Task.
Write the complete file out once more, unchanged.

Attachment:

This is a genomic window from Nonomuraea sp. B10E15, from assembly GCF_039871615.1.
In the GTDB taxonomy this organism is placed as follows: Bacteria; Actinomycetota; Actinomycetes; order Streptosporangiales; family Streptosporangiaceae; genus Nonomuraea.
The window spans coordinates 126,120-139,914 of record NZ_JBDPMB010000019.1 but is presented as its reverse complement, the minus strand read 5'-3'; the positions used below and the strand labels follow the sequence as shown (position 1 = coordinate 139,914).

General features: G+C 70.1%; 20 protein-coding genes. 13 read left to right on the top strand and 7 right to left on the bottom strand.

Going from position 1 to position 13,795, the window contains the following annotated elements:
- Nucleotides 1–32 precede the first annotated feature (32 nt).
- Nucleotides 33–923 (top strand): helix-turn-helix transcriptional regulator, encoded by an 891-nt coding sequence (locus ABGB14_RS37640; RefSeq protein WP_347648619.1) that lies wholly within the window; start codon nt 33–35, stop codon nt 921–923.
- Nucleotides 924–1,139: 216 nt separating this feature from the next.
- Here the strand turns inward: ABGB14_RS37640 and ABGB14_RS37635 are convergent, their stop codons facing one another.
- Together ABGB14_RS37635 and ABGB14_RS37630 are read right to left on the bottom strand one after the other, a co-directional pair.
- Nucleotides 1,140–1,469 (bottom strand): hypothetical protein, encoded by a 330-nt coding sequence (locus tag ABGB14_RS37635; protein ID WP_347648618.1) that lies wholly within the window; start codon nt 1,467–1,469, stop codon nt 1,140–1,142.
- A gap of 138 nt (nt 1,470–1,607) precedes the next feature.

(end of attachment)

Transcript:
This is a genomic window from Nonomuraea sp. B10E15, from assembly GCF_039871615.1.
In the GTDB taxonomy this organism is placed as follows: Bacteria; Actinomycetota; Actinomycetes; order Streptosporangiales; family Streptosporangiaceae; genus Nonomuraea.
The window spans coordinates 126,120-139,914 of record NZ_JBDPMB010000019.1 but is presented as its reverse complement, the minus strand read 5'-3'; the positions used below and the strand labels follow the sequence as shown (position 1 = coordinate 139,914).

General features: G+C 70.1%; 20 protein-coding genes. 13 read left to right on the top strand and 7 right to left on the bottom strand.

Going from position 1 to position 13,795, the window contains the following annotated elements:
- Nucleotides 1–32 precede the first annotated feature (32 nt).
- Nucleotides 33–923 (top strand): helix-turn-helix transcriptional regulator, encoded by an 891-nt coding sequence (locus ABGB14_RS37640; RefSeq protein WP_347648619.1) that lies wholly within the window; start codon nt 33–35, stop codon nt 921–923.
- Nucleotides 924–1,139: 216 nt separating this feature from the next.
- Here the strand turns inward: ABGB14_RS37640 and ABGB14_RS37635 are convergent, their stop codons facing one another.
- Together ABGB14_RS37635 and ABGB14_RS37630 are read right to left on the bottom strand one after the other, a co-directional pair.
- Nucleotides 1,140–1,469 (bottom strand): hypothetical protein, encoded by a 330-nt coding sequence (locus tag ABGB14_RS37635; protein ID WP_347648618.1) that lies wholly within the window; start codon nt 1,467–1,469, stop codon nt 1,140–1,142.
- A gap of 138 nt (nt 1,470–1,607) precedes the next feature.